July 14, 2022
Several years ago, while I was at the Cybersecurity and Infrastructure Security Agency (CISA), my boss asked me, “What would innovation look like at CISA?” He charged me with thinking about the various innovation approaches used at other components in the Department of Homeland Security, Department of Defense and other government agencies, researching successful programs and developing an innovation framework that would meet the specific mission challenges that CISA faces—an enormous mission with relatively few resources to address the vast number of cybersecurity threats that we face within the government and in the public.
With only a modest understanding of how to create an innovation organization within a government agency, I scrambled to pull together sources of information, people I could speak with, references I could read, and other agency innovation efforts I could research to craft both a solid foundation in innovation and a template for how innovation would support CISA mission.
Thankfully, I quickly stumbled on a foundational blog post by Stanford adjunct professor Steve Blank, creator of the Lean Startup movement: The Red Queen Problem: Innovation in the DoD and the Intelligence Community. The blog discussed the significant challenge of trying to innovate in government, quoting Alice in Wonderland, “… it takes all the running you can do to keep in the same place.” I promptly called Steve to learn more. Our conversation was a powerful introduction to how government can emulate the models of startups, using speed and effective risk-taking. In our discussion, Steve mentioned that Hacking for Defense, the academic course he co-created with BMNT CEO Pete Newell, would be a great model. It was then I came up with the idea for the Hacking for Homeland Security program, now in its fifth semester.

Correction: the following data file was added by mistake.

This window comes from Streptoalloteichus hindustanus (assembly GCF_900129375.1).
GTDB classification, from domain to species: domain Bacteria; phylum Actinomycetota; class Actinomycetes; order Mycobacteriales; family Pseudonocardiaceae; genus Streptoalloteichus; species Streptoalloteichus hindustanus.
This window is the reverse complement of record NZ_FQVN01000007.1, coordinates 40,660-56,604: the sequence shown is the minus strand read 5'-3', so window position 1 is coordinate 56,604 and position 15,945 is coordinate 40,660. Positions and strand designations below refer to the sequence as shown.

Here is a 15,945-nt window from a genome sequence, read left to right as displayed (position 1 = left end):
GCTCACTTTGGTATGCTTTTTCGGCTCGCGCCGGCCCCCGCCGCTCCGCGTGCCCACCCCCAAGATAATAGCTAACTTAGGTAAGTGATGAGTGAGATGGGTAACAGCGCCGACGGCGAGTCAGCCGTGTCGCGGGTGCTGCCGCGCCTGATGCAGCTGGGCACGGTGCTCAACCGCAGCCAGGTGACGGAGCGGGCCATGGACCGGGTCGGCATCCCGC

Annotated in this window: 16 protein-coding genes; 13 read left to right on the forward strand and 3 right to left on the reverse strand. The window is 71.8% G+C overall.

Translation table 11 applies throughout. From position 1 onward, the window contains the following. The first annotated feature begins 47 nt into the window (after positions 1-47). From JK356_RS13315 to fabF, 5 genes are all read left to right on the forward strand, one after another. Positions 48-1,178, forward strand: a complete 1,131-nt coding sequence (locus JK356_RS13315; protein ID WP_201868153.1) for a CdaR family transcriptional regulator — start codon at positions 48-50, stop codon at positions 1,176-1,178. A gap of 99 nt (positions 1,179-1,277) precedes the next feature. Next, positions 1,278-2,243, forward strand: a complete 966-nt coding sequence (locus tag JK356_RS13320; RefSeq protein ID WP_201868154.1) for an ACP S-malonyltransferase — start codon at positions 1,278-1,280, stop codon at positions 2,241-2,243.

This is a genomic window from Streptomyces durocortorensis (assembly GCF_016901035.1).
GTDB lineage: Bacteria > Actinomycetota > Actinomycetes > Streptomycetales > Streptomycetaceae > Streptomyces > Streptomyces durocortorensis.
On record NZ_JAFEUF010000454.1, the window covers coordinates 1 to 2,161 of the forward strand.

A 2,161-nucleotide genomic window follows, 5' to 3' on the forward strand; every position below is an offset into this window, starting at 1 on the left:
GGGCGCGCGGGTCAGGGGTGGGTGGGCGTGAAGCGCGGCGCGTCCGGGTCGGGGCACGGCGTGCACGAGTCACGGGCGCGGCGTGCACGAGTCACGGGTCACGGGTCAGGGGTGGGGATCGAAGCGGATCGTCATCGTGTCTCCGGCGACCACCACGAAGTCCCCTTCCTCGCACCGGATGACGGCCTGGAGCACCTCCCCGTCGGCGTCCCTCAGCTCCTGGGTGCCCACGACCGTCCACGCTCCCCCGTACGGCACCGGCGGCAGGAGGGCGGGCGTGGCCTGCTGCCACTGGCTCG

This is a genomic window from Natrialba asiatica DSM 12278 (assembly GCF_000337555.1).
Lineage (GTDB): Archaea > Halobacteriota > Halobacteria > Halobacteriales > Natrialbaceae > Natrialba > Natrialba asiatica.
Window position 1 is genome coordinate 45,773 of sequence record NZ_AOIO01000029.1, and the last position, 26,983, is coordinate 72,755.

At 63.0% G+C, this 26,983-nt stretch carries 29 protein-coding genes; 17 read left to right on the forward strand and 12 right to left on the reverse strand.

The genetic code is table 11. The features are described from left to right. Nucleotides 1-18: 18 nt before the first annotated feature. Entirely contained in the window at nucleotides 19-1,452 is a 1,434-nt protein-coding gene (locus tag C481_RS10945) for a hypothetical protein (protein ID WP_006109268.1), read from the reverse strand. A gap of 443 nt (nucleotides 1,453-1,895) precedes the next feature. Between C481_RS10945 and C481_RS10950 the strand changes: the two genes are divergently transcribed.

What I didn’t have available to me at the time was a primer on the concepts of innovation and how these methods could be employed to drive government and public sector mission. I wish someone had handed me a book all those years ago that could have jump-started my program, given me ideas from across the government to serve as good examples to emulate, shown me use cases from a variety of agencies to help me understand what worked—and what hadn’t.
So, I joined Pete Newell at BMNT and I wrote that book. Creating Innovation Navigators: Achieving Mission Through Innovation, just published by BMNT, provides a great resource for innovators at any level—whether you’re bringing about innovation within an existing organization, joining an innovation team, or standing up a new innovation effort. It covers topics foundational to accelerating innovation: how to build innovation organizations; the necessary functions and resources for innovation; ways to measure progress, metrics to show impact within an organization; and how to communicate successes. And it features BMNT’s core “operating system,” the Innovation Pipeline® that shows how to achieve mission repeatedly and at scale. It’s available here and here.
What’s been even more fulfilling than writing the book is teaching principles from the book and other lessons learned to government innovators at BMNT’s Innovation Navigators Course. I and my BMNT colleagues had the honor, with the long-standing support of the Office of Naval Research, of teaching the U.S. Navy’s Unmanned Task Force how to use innovation to speed delivery of unmanned vehicles to support sailors, and in supporting NavalX, the US Navy’s premiere innovation effort, in developing a common language and set of processes. The 3 ½-day, in-person course focuses on incorporating innovation principles and processes into public sector organizations and working to solve important problems using these processes.
Watching both NavalX and the Unmanned Task Force tackle the tough challenges of how to achieve mission more quickly, answering real warfighter needs, and coming together to solve common problems was more than inspirational to me. It confirms for me the power of being a public servant and struggling to make great things happen for our neighbors. I’m looking forward to being part of the Innovation Navigators teaching team as we assist other public servants in helping make good things happen.
The heart of innovating is about partnerships, finding opportunities and people to make good things happen quickly.